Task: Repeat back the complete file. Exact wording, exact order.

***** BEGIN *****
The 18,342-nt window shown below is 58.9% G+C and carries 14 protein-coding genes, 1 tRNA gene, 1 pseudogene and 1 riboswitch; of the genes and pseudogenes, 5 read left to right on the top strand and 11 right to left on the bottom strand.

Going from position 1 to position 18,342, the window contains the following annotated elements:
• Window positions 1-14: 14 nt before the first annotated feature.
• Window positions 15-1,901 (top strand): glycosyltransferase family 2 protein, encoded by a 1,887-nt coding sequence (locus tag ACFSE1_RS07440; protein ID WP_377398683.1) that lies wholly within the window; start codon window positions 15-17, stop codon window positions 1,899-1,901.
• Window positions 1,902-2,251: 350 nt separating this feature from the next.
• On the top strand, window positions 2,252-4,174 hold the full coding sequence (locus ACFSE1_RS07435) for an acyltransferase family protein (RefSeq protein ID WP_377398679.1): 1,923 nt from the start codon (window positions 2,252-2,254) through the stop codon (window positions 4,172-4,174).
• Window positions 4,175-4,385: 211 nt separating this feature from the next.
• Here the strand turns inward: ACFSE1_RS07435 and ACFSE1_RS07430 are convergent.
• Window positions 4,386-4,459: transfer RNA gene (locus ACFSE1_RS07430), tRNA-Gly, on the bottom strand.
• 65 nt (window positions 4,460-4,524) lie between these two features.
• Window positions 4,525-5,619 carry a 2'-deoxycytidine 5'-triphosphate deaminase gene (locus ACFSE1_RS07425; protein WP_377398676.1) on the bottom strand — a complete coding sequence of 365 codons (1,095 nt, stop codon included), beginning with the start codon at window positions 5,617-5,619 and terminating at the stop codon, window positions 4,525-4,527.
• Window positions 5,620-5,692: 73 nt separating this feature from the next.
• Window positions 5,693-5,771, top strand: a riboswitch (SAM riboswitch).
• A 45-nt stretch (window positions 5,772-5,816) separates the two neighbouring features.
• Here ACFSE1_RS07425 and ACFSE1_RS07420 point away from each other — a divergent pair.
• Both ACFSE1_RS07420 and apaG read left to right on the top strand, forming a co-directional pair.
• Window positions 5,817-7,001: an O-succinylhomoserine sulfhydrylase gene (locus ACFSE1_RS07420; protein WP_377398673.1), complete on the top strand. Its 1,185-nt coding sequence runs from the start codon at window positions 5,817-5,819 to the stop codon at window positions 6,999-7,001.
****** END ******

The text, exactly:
The 18,342-nt window shown below is 58.9% G+C and carries 14 protein-coding genes, 1 tRNA gene, 1 pseudogene and 1 riboswitch; of the genes and pseudogenes, 5 read left to right on the top strand and 11 right to left on the bottom strand.

Going from position 1 to position 18,342, the window contains the following annotated elements:
• Window positions 1-14: 14 nt before the first annotated feature.
• Window positions 15-1,901 (top strand): glycosyltransferase family 2 protein, encoded by a 1,887-nt coding sequence (locus tag ACFSE1_RS07440; protein ID WP_377398683.1) that lies wholly within the window; start codon window positions 15-17, stop codon window positions 1,899-1,901.
• Window positions 1,902-2,251: 350 nt separating this feature from the next.
• On the top strand, window positions 2,252-4,174 hold the full coding sequence (locus ACFSE1_RS07435) for an acyltransferase family protein (RefSeq protein ID WP_377398679.1): 1,923 nt from the start codon (window positions 2,252-2,254) through the stop codon (window positions 4,172-4,174).
• Window positions 4,175-4,385: 211 nt separating this feature from the next.
• Here the strand turns inward: ACFSE1_RS07435 and ACFSE1_RS07430 are convergent.
• Window positions 4,386-4,459: transfer RNA gene (locus ACFSE1_RS07430), tRNA-Gly, on the bottom strand.
• 65 nt (window positions 4,460-4,524) lie between these two features.
• Window positions 4,525-5,619 carry a 2'-deoxycytidine 5'-triphosphate deaminase gene (locus ACFSE1_RS07425; protein WP_377398676.1) on the bottom strand — a complete coding sequence of 365 codons (1,095 nt, stop codon included), beginning with the start codon at window positions 5,617-5,619 and terminating at the stop codon, window positions 4,525-4,527.
• Window positions 5,620-5,692: 73 nt separating this feature from the next.
• Window positions 5,693-5,771, top strand: a riboswitch (SAM riboswitch).
• A 45-nt stretch (window positions 5,772-5,816) separates the two neighbouring features.
• Here ACFSE1_RS07425 and ACFSE1_RS07420 point away from each other — a divergent pair.
• Both ACFSE1_RS07420 and apaG read left to right on the top strand, forming a co-directional pair.
• Window positions 5,817-7,001: an O-succinylhomoserine sulfhydrylase gene (locus ACFSE1_RS07420; protein WP_377398673.1), complete on the top strand. Its 1,185-nt coding sequence runs from the start codon at window positions 5,817-5,819 to the stop codon at window positions 6,999-7,001.